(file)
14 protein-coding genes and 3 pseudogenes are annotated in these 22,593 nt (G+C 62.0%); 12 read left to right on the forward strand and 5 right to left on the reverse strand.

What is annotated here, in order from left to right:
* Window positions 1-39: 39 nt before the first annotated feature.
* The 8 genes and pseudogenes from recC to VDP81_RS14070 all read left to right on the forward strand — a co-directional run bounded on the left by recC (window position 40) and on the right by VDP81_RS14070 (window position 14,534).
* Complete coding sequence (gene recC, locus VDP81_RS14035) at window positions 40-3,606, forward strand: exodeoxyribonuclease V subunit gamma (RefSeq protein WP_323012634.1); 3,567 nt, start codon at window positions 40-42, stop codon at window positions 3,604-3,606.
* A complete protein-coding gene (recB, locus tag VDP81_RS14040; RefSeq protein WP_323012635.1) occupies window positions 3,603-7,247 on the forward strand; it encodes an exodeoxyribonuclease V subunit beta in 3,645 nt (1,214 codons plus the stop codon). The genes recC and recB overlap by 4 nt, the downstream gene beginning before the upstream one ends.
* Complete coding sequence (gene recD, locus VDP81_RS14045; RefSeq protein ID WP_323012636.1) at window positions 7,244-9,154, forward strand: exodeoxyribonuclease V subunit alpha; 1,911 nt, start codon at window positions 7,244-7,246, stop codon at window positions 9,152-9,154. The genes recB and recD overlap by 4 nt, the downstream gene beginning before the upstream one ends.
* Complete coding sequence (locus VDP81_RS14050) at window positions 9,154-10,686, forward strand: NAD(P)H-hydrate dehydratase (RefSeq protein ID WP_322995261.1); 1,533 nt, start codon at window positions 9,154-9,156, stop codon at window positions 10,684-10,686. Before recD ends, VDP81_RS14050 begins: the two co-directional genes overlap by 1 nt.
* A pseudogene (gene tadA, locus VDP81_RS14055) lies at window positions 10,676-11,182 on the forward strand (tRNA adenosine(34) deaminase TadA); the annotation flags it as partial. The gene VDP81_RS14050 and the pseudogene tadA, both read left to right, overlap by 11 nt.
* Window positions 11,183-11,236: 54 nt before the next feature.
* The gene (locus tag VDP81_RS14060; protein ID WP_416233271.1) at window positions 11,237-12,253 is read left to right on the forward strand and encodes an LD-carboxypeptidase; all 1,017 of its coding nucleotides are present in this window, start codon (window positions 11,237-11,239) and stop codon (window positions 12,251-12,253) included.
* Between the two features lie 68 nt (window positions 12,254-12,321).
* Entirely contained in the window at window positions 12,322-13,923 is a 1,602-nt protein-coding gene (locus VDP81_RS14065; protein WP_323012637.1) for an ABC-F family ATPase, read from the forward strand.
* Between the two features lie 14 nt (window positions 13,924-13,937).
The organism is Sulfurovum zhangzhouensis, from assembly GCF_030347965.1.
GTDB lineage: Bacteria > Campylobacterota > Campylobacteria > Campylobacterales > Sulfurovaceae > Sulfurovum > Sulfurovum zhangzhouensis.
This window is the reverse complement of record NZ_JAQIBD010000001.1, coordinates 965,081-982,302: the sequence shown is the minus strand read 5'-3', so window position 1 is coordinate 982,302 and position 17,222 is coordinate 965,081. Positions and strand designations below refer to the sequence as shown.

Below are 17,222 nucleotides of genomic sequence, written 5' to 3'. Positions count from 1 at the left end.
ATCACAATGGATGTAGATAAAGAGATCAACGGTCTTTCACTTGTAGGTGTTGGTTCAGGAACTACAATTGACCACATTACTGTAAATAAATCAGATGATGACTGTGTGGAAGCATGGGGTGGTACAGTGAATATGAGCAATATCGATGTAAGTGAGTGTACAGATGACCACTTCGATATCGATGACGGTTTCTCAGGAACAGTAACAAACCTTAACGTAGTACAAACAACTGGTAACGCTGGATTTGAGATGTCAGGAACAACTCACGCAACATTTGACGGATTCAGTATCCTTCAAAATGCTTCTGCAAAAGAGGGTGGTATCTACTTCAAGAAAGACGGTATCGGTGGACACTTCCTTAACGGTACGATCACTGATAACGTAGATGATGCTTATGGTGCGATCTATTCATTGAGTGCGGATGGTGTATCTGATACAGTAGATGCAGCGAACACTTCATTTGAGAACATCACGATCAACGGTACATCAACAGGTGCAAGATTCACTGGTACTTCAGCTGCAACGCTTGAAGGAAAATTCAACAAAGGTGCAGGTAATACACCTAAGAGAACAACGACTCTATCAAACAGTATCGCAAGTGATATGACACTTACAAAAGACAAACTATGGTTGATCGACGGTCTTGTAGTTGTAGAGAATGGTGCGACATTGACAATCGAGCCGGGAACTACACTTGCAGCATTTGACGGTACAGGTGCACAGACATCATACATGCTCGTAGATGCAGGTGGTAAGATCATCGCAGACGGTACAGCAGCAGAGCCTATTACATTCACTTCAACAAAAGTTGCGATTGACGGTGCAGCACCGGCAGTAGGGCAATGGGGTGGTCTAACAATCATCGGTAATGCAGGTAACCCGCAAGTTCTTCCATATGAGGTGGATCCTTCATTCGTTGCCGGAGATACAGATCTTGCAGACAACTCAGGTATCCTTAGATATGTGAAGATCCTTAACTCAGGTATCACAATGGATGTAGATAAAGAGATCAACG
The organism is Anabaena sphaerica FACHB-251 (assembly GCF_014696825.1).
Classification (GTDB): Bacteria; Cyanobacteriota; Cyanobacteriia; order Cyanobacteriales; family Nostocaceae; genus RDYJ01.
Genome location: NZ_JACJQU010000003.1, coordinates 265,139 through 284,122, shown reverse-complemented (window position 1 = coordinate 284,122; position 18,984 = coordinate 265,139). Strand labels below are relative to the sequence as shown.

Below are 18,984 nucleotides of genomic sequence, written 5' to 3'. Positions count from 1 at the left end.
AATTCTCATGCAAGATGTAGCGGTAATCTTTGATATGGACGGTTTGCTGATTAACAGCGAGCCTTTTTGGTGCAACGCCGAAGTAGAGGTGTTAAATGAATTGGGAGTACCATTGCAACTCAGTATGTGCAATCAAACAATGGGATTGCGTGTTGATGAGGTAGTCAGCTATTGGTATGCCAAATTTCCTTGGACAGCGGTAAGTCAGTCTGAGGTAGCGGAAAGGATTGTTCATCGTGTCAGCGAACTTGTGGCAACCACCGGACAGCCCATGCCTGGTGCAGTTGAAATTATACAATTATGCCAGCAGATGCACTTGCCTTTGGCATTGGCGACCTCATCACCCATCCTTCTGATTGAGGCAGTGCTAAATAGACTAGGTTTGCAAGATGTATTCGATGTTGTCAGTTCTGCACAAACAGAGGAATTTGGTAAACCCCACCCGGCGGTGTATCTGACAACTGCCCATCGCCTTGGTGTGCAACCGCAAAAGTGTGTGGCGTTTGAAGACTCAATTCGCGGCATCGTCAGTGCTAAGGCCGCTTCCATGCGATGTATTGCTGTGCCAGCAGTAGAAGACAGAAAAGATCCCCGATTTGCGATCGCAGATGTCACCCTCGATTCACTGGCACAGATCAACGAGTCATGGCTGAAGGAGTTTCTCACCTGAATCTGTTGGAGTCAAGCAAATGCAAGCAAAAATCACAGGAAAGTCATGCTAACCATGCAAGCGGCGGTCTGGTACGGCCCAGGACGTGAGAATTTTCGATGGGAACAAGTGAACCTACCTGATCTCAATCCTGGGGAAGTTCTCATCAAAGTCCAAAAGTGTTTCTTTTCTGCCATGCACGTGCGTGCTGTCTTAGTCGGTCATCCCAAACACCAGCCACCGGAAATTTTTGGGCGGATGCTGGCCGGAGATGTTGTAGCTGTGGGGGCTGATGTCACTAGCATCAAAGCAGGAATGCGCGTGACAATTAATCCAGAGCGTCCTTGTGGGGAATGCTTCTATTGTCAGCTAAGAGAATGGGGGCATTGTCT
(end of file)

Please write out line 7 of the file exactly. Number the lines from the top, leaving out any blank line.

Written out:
* Complete coding sequence (gene recD, locus VDP81_RS14045; RefSeq protein ID WP_323012636.1) at window positions 7,244-9,154, forward strand: exodeoxyribonuclease V subunit alpha; 1,911 nt, start codon at window positions 7,244-7,246, stop codon at window positions 9,152-9,154. The genes recB and recD overlap by 4 nt, the downstream gene beginning before the upstream one ends.